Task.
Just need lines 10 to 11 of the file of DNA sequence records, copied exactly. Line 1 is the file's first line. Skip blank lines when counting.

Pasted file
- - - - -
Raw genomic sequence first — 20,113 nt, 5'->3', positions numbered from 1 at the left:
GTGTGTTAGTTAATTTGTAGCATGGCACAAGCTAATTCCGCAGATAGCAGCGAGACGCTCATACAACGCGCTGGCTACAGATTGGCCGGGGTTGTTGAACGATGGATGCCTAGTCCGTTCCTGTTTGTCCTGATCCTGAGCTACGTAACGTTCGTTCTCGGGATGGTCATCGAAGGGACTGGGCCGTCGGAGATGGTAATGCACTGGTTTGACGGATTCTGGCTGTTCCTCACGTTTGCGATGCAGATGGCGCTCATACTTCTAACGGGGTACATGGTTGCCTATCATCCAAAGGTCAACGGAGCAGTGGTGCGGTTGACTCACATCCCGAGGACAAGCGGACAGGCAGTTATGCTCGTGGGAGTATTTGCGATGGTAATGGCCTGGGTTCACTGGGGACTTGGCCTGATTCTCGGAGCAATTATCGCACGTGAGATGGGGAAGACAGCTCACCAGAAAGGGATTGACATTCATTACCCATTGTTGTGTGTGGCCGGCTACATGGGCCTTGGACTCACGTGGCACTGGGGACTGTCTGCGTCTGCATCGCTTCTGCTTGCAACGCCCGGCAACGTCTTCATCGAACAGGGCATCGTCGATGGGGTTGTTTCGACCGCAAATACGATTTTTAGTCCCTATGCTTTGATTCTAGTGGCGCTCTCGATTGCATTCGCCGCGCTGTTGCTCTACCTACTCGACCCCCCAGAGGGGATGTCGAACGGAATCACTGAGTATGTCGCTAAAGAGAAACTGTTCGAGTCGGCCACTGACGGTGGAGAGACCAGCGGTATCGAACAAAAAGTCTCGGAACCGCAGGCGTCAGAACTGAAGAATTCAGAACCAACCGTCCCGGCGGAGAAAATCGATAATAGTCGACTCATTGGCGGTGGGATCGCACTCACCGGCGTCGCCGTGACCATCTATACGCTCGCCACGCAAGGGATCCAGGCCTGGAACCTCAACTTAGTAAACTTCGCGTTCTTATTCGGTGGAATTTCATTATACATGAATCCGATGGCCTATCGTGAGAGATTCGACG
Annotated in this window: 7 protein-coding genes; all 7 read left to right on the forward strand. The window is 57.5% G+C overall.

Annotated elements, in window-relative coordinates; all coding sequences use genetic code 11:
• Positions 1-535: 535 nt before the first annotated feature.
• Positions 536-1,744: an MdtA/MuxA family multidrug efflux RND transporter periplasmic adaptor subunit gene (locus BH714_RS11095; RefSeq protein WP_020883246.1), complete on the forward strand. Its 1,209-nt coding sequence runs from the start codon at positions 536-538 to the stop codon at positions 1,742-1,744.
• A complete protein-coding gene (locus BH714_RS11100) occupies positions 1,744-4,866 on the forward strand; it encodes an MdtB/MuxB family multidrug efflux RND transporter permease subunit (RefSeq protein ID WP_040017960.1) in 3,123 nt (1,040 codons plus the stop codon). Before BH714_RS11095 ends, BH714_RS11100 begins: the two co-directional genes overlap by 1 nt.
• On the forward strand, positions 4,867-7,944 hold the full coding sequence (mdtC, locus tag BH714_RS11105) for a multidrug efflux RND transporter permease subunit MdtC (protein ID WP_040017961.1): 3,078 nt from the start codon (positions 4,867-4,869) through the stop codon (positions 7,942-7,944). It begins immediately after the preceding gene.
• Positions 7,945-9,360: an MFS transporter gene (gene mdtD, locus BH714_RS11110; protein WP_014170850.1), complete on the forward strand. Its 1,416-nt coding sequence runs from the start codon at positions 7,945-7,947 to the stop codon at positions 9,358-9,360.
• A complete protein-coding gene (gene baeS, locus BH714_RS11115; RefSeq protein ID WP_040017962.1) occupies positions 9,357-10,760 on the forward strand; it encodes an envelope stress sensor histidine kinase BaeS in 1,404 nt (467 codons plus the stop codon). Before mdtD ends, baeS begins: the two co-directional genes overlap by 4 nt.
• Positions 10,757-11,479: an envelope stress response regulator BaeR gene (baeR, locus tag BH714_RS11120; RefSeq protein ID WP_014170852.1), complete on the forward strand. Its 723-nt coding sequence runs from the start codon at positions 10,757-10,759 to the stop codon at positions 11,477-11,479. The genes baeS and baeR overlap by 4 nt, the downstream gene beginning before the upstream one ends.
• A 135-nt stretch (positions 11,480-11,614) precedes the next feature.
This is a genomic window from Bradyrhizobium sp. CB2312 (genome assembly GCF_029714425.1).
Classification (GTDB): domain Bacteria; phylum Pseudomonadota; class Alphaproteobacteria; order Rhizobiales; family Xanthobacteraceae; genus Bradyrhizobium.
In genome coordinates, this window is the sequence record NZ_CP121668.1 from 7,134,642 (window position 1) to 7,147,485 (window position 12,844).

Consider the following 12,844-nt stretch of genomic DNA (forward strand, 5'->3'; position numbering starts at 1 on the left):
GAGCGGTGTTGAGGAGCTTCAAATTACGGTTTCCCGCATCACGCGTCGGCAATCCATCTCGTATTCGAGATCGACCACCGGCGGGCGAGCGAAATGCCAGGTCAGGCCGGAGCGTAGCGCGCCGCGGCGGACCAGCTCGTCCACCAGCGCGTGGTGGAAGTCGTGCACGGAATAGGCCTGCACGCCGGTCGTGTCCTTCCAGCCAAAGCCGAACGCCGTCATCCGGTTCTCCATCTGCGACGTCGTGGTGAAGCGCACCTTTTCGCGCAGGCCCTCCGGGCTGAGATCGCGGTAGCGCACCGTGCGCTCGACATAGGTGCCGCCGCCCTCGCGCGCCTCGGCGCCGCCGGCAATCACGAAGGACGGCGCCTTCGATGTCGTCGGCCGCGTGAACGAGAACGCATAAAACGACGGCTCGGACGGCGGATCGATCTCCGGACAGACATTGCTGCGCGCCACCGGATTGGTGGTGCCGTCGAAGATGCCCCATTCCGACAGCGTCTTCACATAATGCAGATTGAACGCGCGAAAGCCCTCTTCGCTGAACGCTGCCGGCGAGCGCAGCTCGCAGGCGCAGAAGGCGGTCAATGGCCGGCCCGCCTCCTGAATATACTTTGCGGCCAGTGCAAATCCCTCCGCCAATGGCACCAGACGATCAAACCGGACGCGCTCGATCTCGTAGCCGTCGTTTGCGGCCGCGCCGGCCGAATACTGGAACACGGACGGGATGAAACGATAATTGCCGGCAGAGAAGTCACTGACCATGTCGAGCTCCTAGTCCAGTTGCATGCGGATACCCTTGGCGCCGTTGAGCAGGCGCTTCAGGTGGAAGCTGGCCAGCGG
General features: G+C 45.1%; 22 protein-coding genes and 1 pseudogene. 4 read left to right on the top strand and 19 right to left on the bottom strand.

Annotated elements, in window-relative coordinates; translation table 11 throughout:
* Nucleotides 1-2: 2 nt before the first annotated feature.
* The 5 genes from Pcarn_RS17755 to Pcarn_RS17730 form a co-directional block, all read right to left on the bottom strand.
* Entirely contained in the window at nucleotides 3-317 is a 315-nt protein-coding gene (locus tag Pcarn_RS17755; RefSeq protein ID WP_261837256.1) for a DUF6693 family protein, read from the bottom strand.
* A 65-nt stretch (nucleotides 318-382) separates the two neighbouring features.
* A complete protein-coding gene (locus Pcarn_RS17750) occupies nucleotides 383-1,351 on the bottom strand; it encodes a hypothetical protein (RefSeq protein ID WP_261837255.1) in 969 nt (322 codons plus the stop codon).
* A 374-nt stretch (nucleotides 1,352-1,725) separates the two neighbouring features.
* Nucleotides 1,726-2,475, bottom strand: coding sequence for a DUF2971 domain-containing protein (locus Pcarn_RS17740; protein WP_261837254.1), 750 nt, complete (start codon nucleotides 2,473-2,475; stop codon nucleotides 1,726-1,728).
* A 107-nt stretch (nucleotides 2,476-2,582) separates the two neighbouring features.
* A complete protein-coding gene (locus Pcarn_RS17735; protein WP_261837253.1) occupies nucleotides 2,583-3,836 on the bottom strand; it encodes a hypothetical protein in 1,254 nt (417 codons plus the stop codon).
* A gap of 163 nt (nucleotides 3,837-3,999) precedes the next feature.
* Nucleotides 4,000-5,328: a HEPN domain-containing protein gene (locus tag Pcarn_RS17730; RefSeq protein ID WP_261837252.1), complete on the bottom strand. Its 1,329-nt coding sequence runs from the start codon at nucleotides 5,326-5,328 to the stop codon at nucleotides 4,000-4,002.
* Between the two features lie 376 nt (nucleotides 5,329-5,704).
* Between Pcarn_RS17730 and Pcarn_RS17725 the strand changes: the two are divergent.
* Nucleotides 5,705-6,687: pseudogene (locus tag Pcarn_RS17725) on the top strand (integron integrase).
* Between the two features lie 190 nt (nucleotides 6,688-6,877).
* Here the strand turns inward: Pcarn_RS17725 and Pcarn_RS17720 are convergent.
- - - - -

• A complete protein-coding gene (gene baeS, locus BH714_RS11115; RefSeq protein ID WP_040017962.1) occupies positions 9,357-10,760 on the forward strand; it encodes an envelope stress sensor histidine kinase BaeS in 1,404 nt (467 codons plus the stop codon). Before mdtD ends, baeS begins: the two co-directional genes overlap by 4 nt.
• Positions 10,757-11,479: an envelope stress response regulator BaeR gene (baeR, locus tag BH714_RS11120; RefSeq protein ID WP_014170852.1), complete on the forward strand. Its 723-nt coding sequence runs from the start codon at positions 10,757-10,759 to the stop codon at positions 11,477-11,479. The genes baeS and baeR overlap by 4 nt, the downstream gene beginning before the upstream one ends.